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Cooking Grassfed Beef

Cooking naturally raised, grass fed and grass finished beef requires a different mindset from cooking supermarket beef, which is taken from animals that were unnaturally fattened with grains and other substances. 

Our beef has a deeper beef flavor that reflects the grasses and forages our animals have been eating. While all the forages they've consumed gives their meat a higher level of healthful Omega-3 fatty acids, it contains less fat.  You need to take that reduced fat into account when cooking.

Generally, you want to quickly sear the outside to seal in the juices, and then slowly cook the remainder of the time to reach the lowest temperature that suites your taste. Overcooking is most common mistake made in preparing grass fed beef.


 

More Cooking Tips

The golden rules for cooking grass fed and finished beef are --- don't overcook it and don't ever use a microwave! 

Since grass finished meat has less fat than feedlot beef, it's more solid and will cook faster. You will likely need to cut back the cooking time or reduce the cooking temperature from what you may have done in the past with supermarket meats.

Avoid using salty or soy based liquid marinades since salt tends to draw the juices out of meat. It's better to use spice rubs or marinades that are oil and herb based. If you want to add salt, do it at the last minute, or in the pan while cooking.

You may also try to adapt your taste preference a bit, in terms of doneness. This is a different product. Cooking to a lower internal temperature results in juicier meat, and it's healthier for you. Charred meat is never recommended, and meats from pastured animals are much less likely to have hazardous bacteria that you need to incinerate!  Don't overcook it.

So, if you're a "medium" person, try it a bit rarer than you would normally. But if you insist on having your meat well done, then add some marinade to keep the surface moist and cook as slowly as possible. If you're cooking on the grill, use indirect heat to finish the cooking process, rather than cooking over the flame. That's a good approach in general, but especially if you're looking to cook it medium to well done.

No matter how you cook, it's best to use a meat thermometer so you can consistently cook it the way you like it. Then let the beef sit covered in a warm place for 5 minutes after removing it from the heat to let the juices redistribute.


     To cook perfect grass-fed steak:

To cook the perfect steak make sure to use these techniques as your first and last step. First, bring the steak up to room temperature by placing the still packaged steak on the counter for one half hour. Cook steak as mentioned above. Remove from heat and wrap the steak in aluminum foil. Let the steak rest for 5 minutes in this wrapped state. This allows the steak to finish cooking as well as keep the steak in a moist environment. The steak will rest in its own juices creating the perfect delicious steak. The chance for the steak to rest is very important.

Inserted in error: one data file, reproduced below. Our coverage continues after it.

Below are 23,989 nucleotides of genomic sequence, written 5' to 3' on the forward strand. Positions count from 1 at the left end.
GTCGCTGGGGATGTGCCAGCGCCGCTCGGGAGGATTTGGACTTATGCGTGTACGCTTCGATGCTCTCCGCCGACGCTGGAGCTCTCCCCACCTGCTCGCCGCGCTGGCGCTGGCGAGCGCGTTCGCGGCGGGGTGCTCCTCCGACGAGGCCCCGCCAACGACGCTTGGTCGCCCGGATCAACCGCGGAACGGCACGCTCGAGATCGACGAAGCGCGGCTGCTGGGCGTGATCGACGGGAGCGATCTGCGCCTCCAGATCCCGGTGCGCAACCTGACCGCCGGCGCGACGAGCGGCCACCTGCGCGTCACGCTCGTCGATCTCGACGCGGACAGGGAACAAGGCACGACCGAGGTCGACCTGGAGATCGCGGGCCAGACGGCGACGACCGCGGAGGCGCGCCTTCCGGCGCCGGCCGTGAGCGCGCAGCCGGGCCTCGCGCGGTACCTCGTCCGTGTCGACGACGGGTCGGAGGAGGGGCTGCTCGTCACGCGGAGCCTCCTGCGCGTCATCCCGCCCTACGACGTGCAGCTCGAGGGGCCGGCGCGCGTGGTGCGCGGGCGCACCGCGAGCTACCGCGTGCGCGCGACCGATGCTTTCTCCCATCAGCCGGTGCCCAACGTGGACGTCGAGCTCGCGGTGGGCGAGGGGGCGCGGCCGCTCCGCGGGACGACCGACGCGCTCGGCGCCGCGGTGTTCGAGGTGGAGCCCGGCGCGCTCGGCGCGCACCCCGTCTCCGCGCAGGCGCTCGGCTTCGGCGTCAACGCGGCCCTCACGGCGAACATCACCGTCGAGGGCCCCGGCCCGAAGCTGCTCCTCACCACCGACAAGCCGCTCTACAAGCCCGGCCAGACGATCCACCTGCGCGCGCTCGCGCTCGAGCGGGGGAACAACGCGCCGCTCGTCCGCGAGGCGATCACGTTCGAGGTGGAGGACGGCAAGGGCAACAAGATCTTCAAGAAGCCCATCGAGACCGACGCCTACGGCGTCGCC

To cook perfect grass-fed ground beef:

We simply cook it in a cast iron skillet, hot to begin and sear, then to your desired doneness.  Most find our ground beef to have the perfect ratio of fat to beef, so it's not too lean and it cooks well without being dry.  Generally, there's very little fat to pour out when you are finished cooking and, if there is, it just makes your meat juicy.  Add your seasoning after you cook the beef.    

Overall, once the meat is sealed, slow, low temperature cooking is a great approach for cooking all naturally raised meats. And that brings us to...


Roasts and Tougher Cuts

Some of the tastiest and most tender beef cuts are the ones that start out the toughest, but are also the least expensive!  You normally won't even find them in the grocery store because they're often made into ground beef.  What a waste!  Brisket, chuck roast, eye round, rump, and others are economical and delicious when properly cooked.

The key to all of them is the same - braising. Brown them, and then cook them in a covered pan with a small amount of liquid for a number of hours. You can use a dutch oven, a clay cooker, a crockpot, or any covered, oven safe roasting pan.

The tougher meats have a distinctive pattern of fat and connective tissue that runs though them. When cooked in dry heat (roasted), the fat and sinew do not break down thoroughly, even after many hours in the oven. They become hard and dry. 

Cooking them in moist heat (braising) promotes a more complete breakdown of the fat and connective tissue, giving you delicious, tender meat you can just about cut with a fork. As a bonus, the liquid in the pan will take on a full and rich beef flavor that will make the entire meal special. And the smells will make it hard to wait...!

 

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